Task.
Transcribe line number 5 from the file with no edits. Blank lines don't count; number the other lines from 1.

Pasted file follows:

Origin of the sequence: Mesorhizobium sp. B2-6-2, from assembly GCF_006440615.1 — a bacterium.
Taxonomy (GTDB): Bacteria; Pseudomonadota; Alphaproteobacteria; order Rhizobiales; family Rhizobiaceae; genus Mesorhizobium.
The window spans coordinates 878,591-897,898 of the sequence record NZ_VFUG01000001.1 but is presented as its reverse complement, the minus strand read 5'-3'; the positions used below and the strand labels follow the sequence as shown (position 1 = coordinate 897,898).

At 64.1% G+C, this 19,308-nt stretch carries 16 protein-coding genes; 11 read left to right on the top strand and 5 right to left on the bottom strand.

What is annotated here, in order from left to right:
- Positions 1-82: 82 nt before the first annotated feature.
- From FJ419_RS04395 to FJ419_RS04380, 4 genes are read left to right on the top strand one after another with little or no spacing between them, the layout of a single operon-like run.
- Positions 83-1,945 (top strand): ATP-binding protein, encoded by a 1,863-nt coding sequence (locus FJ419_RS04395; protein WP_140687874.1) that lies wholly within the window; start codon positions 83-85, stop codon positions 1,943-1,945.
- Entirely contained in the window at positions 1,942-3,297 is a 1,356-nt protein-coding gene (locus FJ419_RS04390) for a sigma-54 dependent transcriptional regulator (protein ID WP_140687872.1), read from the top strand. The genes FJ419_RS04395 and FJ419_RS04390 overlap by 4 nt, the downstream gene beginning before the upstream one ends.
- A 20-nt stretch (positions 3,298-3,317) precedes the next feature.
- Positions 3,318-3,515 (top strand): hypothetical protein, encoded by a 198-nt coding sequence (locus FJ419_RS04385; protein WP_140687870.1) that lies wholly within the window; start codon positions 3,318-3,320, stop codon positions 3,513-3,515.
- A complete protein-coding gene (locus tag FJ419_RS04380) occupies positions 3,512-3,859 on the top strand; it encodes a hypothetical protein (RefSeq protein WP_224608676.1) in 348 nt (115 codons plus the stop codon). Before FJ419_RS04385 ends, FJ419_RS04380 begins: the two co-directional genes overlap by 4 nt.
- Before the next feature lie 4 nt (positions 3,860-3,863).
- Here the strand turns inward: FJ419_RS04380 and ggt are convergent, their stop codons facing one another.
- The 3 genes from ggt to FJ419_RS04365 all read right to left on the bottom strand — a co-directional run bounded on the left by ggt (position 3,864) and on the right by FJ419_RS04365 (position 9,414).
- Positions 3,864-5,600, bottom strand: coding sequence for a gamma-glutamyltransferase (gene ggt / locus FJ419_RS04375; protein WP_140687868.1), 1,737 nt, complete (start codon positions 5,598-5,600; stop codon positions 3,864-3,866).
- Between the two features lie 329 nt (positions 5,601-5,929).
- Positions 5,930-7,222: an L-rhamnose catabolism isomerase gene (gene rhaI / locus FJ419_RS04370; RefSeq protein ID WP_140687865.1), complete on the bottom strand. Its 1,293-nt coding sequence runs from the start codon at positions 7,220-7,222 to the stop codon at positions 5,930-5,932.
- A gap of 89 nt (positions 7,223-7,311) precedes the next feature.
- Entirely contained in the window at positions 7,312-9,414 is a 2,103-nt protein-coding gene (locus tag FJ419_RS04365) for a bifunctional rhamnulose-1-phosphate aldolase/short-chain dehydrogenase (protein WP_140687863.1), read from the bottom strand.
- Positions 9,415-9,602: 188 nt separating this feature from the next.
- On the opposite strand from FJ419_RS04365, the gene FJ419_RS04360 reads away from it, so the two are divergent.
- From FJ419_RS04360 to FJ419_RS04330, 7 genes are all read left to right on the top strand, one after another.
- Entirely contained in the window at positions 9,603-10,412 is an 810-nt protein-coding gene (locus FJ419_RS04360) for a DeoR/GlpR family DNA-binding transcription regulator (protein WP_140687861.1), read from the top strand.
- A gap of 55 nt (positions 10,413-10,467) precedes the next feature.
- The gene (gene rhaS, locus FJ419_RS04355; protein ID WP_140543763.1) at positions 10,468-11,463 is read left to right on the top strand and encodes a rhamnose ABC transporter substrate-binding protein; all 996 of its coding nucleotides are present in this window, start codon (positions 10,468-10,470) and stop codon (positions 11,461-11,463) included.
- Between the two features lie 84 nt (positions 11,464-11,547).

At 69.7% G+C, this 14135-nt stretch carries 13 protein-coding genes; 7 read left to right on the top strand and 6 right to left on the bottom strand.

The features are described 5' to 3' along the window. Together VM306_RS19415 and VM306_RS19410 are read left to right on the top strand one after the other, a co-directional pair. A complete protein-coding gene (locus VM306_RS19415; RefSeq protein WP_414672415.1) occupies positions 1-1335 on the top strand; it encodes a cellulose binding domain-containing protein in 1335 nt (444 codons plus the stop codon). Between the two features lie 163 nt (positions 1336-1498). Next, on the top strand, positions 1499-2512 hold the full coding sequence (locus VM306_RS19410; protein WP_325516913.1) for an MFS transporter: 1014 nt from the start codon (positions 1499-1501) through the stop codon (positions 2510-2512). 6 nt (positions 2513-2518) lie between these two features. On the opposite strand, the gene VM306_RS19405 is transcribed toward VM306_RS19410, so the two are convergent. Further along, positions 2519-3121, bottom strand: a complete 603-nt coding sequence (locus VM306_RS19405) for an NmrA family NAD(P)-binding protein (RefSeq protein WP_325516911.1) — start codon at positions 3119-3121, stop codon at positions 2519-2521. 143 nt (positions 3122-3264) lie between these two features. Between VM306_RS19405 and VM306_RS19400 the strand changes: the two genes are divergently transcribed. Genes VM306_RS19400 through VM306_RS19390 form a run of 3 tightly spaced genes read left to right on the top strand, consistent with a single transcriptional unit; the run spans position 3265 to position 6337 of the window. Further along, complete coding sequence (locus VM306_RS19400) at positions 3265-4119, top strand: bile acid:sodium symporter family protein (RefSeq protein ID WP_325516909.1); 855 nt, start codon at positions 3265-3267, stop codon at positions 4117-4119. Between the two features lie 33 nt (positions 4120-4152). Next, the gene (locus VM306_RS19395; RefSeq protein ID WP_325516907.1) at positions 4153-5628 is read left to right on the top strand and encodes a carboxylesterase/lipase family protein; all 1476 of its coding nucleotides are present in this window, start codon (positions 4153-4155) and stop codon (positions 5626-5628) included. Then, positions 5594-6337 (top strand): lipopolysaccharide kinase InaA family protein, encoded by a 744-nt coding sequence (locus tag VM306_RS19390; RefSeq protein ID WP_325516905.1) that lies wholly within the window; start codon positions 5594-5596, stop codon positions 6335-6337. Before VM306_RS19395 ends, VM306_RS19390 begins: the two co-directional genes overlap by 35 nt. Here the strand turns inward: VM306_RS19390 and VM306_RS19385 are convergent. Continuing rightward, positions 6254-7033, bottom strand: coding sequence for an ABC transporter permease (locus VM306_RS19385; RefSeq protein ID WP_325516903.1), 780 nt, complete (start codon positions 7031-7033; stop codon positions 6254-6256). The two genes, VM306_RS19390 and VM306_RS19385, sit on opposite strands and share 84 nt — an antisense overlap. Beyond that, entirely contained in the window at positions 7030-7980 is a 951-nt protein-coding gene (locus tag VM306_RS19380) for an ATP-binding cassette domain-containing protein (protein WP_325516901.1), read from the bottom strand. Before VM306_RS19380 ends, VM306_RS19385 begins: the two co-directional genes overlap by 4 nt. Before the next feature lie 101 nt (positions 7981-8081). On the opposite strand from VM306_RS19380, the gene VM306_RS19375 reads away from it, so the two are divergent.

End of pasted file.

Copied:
What is annotated here, in order from left to right: